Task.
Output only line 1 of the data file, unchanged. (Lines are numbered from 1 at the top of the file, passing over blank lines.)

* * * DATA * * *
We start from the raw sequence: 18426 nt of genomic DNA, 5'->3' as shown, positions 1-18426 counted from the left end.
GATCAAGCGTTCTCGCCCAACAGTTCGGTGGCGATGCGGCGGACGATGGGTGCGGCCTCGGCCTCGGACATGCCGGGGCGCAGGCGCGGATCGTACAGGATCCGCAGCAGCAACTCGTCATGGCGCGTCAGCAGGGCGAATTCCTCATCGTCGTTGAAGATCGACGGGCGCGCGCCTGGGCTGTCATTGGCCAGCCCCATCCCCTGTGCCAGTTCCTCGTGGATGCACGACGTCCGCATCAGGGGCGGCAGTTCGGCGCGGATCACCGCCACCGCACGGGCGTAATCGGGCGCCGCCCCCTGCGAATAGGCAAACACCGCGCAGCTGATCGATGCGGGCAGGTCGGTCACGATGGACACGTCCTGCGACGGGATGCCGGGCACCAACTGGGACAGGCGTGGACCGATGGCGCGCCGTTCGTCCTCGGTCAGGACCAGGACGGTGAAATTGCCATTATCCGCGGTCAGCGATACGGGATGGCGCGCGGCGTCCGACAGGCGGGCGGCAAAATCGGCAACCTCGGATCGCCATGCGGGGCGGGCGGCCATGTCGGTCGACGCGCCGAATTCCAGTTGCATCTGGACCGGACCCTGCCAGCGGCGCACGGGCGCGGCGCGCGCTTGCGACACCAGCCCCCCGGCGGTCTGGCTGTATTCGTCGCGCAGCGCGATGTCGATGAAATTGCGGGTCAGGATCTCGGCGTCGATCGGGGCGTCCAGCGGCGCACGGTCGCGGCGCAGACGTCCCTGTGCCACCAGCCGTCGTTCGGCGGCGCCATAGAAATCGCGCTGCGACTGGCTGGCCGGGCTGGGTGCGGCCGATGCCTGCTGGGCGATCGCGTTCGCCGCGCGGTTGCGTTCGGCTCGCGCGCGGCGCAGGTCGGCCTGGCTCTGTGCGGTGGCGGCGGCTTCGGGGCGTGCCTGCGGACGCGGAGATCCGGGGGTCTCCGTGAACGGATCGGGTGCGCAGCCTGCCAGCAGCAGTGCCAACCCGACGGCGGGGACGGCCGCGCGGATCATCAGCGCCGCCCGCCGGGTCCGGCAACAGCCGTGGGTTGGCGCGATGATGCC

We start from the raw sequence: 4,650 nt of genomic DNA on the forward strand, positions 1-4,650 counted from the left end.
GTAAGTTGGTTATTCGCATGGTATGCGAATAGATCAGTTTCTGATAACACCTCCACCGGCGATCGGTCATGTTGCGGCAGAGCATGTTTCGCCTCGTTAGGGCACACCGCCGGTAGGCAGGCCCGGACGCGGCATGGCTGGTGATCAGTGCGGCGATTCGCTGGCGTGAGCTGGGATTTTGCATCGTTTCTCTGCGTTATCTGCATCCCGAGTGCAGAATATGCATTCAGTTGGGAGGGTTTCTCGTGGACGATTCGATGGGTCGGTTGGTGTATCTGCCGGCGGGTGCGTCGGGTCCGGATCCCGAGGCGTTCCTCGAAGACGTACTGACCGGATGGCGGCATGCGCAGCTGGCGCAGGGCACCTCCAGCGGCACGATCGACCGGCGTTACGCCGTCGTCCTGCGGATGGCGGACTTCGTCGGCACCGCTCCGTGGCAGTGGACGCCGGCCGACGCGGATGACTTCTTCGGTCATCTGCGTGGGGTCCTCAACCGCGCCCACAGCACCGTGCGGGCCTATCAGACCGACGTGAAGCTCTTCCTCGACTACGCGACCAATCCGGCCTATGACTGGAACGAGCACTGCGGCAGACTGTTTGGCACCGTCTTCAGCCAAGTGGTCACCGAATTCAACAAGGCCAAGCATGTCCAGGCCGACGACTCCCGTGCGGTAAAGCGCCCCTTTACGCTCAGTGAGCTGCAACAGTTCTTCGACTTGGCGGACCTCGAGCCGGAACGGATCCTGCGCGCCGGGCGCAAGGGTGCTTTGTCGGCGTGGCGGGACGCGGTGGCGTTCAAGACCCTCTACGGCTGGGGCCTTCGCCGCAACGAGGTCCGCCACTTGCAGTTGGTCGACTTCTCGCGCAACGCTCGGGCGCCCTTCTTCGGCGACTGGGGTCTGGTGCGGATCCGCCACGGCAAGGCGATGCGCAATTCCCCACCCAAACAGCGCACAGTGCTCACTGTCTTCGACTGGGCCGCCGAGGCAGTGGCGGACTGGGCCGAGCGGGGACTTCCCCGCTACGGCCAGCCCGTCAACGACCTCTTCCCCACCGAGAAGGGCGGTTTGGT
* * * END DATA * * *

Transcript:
We start from the raw sequence: 18426 nt of genomic DNA, 5'->3' as shown, positions 1-18426 counted from the left end.